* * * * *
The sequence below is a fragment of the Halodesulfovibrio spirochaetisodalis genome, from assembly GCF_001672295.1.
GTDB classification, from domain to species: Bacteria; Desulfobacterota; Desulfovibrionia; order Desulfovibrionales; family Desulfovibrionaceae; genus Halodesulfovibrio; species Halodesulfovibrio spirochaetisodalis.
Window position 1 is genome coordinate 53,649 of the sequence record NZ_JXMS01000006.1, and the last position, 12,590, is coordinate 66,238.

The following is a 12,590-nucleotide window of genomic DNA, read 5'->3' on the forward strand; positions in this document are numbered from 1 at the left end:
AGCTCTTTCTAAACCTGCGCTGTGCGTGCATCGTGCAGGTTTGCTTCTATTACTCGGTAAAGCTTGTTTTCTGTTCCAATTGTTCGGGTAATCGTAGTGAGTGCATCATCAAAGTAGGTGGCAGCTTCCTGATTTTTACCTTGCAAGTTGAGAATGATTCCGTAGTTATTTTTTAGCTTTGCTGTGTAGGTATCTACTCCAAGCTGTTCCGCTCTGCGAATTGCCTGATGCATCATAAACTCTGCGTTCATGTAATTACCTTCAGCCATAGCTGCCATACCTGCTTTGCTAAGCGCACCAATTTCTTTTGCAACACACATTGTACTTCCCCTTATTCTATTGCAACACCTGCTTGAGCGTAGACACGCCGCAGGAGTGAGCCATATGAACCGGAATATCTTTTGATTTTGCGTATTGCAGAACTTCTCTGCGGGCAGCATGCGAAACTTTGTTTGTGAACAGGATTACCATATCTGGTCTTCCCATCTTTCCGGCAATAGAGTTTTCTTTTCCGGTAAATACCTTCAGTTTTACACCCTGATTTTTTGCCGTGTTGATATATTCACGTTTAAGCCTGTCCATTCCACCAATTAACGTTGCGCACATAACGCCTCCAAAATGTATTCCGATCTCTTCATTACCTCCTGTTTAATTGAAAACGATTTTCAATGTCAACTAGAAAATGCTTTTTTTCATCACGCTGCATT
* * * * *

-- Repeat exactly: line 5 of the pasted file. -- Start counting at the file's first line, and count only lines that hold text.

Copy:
AGCTCTTTCTAAACCTGCGCTGTGCGTGCATCGTGCAGGTTTGCTTCTATTACTCGGTAAAGCTTGTTTTCTGTTCCAATTGTTCGGGTAATCGTAGTGAGTGCATCATCAAAGTAGGTGGCAGCTTCCTGATTTTTACCTTGCAAGTTGAGAATGATTCCGTAGTTATTTTTTAGCTTTGCTGTGTAGGTATCTACTCCAAGCTGTTCCGCTCTGCGAATTGCCTGATGCATCATAAACTCTGCGTTCATGTAATTACCTTCAGCCATAGCTGCCATACCTGCTTTGCTAAGCGCACCAATTTCTTTTGCAACACACATTGTACTTCCCCTTATTCTATTGCAACACCTGCTTGAGCGTAGACACGCCGCAGGAGTGAGCCATATGAACCGGAATATCTTTTGATTTTGCGTATTGCAGAACTTCTCTGCGGGCAGCATGCGAAACTTTGTTTGTGAACAGGATTACCATATCTGGTCTTCCCATCTTTCCGGCAATAGAGTTTTCTTTTCCGGTAAATACCTTCAGTTTTACACCCTGATTTTTTGCCGTGTTGATATATTCACGTTTAAGCCTGTCCATTCCACCAATTAACGTTGCGCACATAACGCCTCCAAAATGTATTCCGATCTCTTCATTACCTCCTGTTTAATTGAAAACGATTTTCAATGTCAACTAGAAAATGCTTTTTTTCATCACGCTGCATT